If you are planning a fall visit to Italy, keep a lookout for these five terrific seasonal specialties on menus and in markets across the country: Read More...

La Vendemmia

As summer draws to a close, bringing shorter days and cooler nights, vineyards in the countryside from Piedmont to Puglia begin to buzz with the sound of rumbling tractors, chattering voices, and the clip of pruning shears. Read More...

What We're Drinking: Some of the Outstanding Italian Wines On Our Table

pouring italian wines
Image: © Concierge in Umbria

Wine is much more than something to sip, an accompaniment to a meal, or a gateway to an evening of merriment.

Great wine can transport you to places you’ve been – that enchanting pasta you can’t get out of your head or the calming view from the terrace of your favorite hotel – and places you want to be – that villa rental you’ve had your eye on or that bistecca fiorentina you can’t wait to sink your teeth into.

That’s why we like to keep a stock of excellent, hand-picked bottles of wine on hand. But if you’re anything like us, your stock may be hurting after the holidays. Over Christmas, we drained one of our favorites, a double magnum of Fanti’s Brunello di Montalcino, and can’t wait to stock up on some more.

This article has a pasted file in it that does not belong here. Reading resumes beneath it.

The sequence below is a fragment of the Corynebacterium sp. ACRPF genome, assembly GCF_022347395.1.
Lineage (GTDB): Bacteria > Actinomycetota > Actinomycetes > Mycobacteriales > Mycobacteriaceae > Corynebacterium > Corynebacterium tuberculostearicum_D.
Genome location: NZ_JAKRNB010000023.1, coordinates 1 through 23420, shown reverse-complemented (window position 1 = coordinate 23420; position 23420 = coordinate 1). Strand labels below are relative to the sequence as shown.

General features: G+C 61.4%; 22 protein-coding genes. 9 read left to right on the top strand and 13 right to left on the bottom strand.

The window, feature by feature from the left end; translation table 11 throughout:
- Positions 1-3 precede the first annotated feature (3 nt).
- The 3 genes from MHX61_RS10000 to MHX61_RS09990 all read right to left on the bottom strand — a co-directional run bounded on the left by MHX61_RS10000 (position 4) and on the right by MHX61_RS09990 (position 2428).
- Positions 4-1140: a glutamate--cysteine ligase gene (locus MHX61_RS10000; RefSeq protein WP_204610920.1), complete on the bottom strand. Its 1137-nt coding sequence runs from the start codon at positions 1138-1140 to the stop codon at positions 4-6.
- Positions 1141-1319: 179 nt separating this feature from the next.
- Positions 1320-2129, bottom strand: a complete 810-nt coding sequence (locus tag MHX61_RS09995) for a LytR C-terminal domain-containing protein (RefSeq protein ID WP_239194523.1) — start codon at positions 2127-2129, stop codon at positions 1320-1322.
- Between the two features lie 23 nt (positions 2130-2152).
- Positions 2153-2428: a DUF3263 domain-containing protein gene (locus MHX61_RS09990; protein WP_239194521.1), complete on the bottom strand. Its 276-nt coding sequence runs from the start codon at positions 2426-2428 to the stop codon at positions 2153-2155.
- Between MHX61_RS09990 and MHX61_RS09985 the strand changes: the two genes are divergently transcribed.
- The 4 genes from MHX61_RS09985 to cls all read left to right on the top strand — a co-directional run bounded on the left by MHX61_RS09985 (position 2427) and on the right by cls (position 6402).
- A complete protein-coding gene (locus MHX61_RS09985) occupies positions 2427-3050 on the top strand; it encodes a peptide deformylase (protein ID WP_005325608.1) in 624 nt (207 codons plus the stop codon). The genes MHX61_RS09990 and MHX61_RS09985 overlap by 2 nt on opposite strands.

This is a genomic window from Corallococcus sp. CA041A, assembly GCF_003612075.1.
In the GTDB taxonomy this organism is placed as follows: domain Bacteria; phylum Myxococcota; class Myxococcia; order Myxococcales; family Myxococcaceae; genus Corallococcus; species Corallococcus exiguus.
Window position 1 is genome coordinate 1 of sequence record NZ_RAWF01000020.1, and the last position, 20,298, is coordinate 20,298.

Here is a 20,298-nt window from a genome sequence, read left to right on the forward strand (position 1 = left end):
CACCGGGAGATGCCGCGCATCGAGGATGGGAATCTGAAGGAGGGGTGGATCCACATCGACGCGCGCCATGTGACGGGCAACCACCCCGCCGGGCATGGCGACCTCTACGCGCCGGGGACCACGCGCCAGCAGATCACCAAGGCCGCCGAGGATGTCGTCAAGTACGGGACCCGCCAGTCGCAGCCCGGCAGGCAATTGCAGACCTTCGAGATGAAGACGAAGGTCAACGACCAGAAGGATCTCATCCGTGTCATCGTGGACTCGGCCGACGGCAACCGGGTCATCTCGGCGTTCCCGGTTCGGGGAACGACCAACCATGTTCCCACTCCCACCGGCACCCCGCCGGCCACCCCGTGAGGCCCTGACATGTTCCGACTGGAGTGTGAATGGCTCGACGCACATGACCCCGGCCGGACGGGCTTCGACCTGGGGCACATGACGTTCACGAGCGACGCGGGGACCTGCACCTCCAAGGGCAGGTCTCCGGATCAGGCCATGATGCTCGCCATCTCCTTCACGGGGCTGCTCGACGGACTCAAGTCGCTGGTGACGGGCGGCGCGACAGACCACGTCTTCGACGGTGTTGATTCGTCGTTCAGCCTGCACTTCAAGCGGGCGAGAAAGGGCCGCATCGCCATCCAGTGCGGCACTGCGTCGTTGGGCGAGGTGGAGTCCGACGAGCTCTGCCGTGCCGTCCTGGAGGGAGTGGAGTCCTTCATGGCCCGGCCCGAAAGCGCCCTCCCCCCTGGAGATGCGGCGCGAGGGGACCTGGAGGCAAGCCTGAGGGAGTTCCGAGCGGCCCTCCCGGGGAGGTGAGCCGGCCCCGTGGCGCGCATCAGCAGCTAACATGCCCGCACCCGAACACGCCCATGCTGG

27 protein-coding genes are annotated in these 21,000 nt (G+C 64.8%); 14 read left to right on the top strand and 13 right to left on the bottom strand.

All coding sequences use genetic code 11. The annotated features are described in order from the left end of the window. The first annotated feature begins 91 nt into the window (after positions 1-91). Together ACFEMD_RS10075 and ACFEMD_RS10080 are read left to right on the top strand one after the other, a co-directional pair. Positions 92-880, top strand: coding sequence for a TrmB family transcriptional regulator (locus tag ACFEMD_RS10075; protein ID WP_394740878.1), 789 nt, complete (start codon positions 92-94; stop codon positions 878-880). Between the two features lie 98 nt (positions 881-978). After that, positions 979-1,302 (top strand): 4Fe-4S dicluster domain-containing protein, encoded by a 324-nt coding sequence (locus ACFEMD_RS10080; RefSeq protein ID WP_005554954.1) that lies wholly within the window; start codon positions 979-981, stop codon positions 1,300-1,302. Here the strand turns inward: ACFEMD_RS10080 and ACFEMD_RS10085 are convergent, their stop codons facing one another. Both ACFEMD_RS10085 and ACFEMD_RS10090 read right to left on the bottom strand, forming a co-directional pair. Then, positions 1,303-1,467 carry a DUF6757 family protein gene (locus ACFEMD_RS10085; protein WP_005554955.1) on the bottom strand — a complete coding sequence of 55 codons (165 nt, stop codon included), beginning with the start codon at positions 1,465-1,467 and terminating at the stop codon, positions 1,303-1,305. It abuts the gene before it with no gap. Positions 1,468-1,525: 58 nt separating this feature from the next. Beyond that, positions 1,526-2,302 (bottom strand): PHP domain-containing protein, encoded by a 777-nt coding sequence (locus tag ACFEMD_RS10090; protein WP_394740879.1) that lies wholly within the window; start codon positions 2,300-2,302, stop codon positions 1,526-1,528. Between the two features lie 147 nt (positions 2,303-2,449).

With the new year come so many new reasons to celebrate, from the friendly rowdiness of a super bowl gathering (we’ve found that Italian wines work surprising well with chicken wings!) to the alluring calm of an evening together for Valentine’s day.

So here are seven amazing wines to top your table and fill your cellar, wine fridge, and belly:

Bubbly


Giulio Ferrari - Extra Brut


Though you’re not allowed to call it champagne outside France (in Italy it’s just metodo classico) Giulio Ferrari’s dry, crisp Extra Brut is our favorite Italian champagne. And it’s built to last! You can cellar this Extra Brut for up to twenty years. The highly flavored Extra Brut can range from brioche to chocolate to almond to cherries and cream depending on the year. As an added bonus, you don’t have to go to Trentino to try the whole Ferrari product line. The Lunelli family, owners of the Ferrari brand, recently started producing Montefalco wines just outside of Bevagna in Umbria and their sparkling wines are available for tasting.